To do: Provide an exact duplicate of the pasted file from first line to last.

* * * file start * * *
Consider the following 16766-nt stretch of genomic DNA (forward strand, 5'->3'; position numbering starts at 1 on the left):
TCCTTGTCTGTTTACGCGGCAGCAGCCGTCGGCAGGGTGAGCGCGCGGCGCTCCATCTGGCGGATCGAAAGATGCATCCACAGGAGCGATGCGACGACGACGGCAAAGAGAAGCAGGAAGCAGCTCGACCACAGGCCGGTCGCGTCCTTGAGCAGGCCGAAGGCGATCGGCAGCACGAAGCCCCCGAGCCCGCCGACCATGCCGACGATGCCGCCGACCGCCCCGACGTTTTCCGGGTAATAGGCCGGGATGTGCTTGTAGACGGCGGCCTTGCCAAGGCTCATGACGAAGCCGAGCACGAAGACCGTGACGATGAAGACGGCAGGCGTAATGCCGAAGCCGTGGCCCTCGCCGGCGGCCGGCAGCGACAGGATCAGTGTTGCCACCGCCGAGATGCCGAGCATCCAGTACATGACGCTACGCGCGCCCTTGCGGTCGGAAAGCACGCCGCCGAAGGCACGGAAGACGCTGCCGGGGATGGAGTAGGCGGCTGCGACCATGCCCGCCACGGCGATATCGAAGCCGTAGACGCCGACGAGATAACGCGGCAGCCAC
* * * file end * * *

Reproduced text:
Consider the following 16766-nt stretch of genomic DNA (forward strand, 5'->3'; position numbering starts at 1 on the left):
TCCTTGTCTGTTTACGCGGCAGCAGCCGTCGGCAGGGTGAGCGCGCGGCGCTCCATCTGGCGGATCGAAAGATGCATCCACAGGAGCGATGCGACGACGACGGCAAAGAGAAGCAGGAAGCAGCTCGACCACAGGCCGGTCGCGTCCTTGAGCAGGCCGAAGGCGATCGGCAGCACGAAGCCCCCGAGCCCGCCGACCATGCCGACGATGCCGCCGACCGCCCCGACGTTTTCCGGGTAATAGGCCGGGATGTGCTTGTAGACGGCGGCCTTGCCAAGGCTCATGACGAAGCCGAGCACGAAGACCGTGACGATGAAGACGGCAGGCGTAATGCCGAAGCCGTGGCCCTCGCCGGCGGCCGGCAGCGACAGGATCAGTGTTGCCACCGCCGAGATGCCGAGCATCCAGTACATGACGCTACGCGCGCCCTTGCGGTCGGAAAGCACGCCGCCGAAGGCACGGAAGACGCTGCCGGGGATGGAGTAGGCGGCTGCGACCATGCCCGCCACGGCGATATCGAAGCCGTAGACGCCGACGAGATAACGCGGCAGCCAC